Obama rather famously has a long history of omitting references to God when quoting America’s formative documents, from the Declaration of Independence to Lincoln’s Gettysburg Address where he used an interim version (not the one hanging in the White House) just to avoid referring to God.
The occasional toss out of “God bless America” is enough to keep many in the public happy. But the politicians here are transparent enough. You might recall the Democrats voting to remove God from the Democratic party platform — a vote which evolved only through frantic public relations, as they realized the impact of being quite so open about it.
How about the right?
Even people who are known to be deeply Christian — Ted Cruz comes to mind — do not hammer on religion in speeches. In one famous speech in October, for example, Cruz refers to God one time himself: “Apparently, chaplains are not supposed to be talking about God” (when noting that the administration was punishing a chaplain for posting the phrase “there are no atheists in foxholes”).
In his speech, Cruz quotes from a letter (complaining about politicians attacks on Christianity) in which the correspondent mentions God. He later quotes a phrase from Ecclesiastes (“there is nothing new under the sun”). And ultimately closes with “God bless America.” That’s it, in a long speech.
I live in the United States, where cities and counties all across the country are being challenged by hundreds of lawsuits and threatened suits to remove every trace of Christianity from their official seals, stationary, practices, and public lands. This is “working” in the sense that the changes are occurring now usually with little resistance. We have entire organizations receiving federal and state grants that were set up simply to pursue these threats and remove Christianity from the US, in the hopes that the American people would gradually forget their history.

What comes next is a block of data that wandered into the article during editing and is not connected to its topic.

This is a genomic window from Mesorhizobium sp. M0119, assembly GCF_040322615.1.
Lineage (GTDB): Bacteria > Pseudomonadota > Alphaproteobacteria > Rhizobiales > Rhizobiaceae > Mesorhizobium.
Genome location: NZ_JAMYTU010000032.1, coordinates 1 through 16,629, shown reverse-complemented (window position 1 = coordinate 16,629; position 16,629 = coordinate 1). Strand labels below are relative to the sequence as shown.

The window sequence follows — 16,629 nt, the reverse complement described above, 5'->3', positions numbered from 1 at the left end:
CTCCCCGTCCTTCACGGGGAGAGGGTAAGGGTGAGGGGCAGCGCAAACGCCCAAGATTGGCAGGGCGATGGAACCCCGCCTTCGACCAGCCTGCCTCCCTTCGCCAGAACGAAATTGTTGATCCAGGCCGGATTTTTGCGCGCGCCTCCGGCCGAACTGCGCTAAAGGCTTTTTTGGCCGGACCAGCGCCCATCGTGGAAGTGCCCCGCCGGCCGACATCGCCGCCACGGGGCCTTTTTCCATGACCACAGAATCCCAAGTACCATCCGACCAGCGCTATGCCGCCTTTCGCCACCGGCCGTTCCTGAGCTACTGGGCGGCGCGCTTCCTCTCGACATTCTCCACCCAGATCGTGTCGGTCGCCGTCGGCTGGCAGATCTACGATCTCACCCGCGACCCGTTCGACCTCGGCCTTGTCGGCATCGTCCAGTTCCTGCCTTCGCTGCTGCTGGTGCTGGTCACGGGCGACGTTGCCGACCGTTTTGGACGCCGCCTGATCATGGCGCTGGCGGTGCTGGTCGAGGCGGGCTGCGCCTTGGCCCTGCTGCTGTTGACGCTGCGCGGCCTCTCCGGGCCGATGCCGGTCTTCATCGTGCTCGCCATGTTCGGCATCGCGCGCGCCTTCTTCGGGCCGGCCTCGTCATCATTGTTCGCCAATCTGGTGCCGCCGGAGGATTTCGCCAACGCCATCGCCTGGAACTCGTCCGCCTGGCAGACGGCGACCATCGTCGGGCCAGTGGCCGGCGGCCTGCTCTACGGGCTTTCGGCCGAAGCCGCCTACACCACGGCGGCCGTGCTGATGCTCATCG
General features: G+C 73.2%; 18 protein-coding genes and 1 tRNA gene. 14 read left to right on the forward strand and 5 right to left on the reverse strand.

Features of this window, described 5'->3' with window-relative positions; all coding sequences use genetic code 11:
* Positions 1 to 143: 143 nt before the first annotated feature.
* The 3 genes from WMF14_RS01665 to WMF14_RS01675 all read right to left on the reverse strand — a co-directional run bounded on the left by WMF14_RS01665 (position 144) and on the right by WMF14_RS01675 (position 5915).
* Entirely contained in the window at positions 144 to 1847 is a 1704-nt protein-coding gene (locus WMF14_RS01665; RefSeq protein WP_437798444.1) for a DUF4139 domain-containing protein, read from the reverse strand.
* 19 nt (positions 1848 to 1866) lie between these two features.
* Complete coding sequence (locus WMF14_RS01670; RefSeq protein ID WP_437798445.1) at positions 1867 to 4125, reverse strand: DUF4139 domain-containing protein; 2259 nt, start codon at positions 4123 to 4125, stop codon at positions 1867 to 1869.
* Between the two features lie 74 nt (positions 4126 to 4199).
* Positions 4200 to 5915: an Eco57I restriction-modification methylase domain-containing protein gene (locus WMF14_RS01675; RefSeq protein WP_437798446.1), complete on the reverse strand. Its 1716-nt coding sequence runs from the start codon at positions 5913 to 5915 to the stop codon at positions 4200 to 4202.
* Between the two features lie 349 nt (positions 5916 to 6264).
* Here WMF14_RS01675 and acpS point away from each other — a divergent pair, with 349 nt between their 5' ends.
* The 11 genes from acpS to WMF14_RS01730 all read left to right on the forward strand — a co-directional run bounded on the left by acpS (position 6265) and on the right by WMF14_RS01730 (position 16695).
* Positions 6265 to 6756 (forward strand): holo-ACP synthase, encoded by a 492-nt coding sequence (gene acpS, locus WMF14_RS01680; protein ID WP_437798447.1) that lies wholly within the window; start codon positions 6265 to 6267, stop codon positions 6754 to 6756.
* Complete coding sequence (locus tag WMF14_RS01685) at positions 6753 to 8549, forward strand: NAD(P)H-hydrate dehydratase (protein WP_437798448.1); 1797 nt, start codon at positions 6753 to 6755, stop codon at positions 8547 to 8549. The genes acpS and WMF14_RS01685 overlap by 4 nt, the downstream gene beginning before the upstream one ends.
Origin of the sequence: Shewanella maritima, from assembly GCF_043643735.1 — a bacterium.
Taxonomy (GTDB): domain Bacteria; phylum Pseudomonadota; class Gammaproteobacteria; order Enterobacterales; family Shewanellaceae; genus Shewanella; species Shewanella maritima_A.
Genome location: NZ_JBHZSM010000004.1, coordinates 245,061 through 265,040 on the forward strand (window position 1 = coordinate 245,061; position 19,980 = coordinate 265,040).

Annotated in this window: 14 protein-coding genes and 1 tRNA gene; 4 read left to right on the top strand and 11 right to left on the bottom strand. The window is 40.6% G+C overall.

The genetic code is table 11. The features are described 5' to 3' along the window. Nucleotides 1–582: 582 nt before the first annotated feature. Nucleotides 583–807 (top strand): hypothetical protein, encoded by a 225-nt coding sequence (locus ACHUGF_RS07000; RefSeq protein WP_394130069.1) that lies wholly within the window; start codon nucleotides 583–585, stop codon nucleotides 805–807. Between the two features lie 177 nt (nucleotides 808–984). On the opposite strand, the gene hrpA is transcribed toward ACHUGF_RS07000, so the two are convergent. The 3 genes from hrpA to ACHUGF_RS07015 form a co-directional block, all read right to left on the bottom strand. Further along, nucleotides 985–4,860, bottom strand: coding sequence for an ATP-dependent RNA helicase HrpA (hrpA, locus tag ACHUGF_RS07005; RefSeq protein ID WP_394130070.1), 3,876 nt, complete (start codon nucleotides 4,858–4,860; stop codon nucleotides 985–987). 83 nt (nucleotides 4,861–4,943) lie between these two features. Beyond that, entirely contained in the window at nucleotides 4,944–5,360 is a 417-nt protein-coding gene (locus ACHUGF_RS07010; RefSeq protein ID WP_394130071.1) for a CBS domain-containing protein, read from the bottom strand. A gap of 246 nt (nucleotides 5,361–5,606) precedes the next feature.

So, novascout, since the “no va” evidently doesn’t mean “northern Virginia,” what country are you taking about?
Later: He still insists that US politicians including Obama flaunt their Christianity:
I’ve seen no indication that Christianity is in any way a scarce commodity among politicians, at least in the shallow sense of being invoked as a campaign aid. Of all the world’s religions, Christianity seems to be enjoying a fairly good run in terms of pols thinking that it enhances their chances to be perceived as practising Christians. That generalization (and I acknowledge that it is a generalization) runs fairly true from the President on down through Congress to statewide and local elections.
The media/government bureaucrats/other Democrats’ constant attacks upon the “Christian” Right as “extremists” because of their religion do not register with this fellow, as he evidently agrees with them. I think that a dispassionate observer would find references to Christianity relatively rare in campaign advertisements.
===|==============/ Keith DeHavelle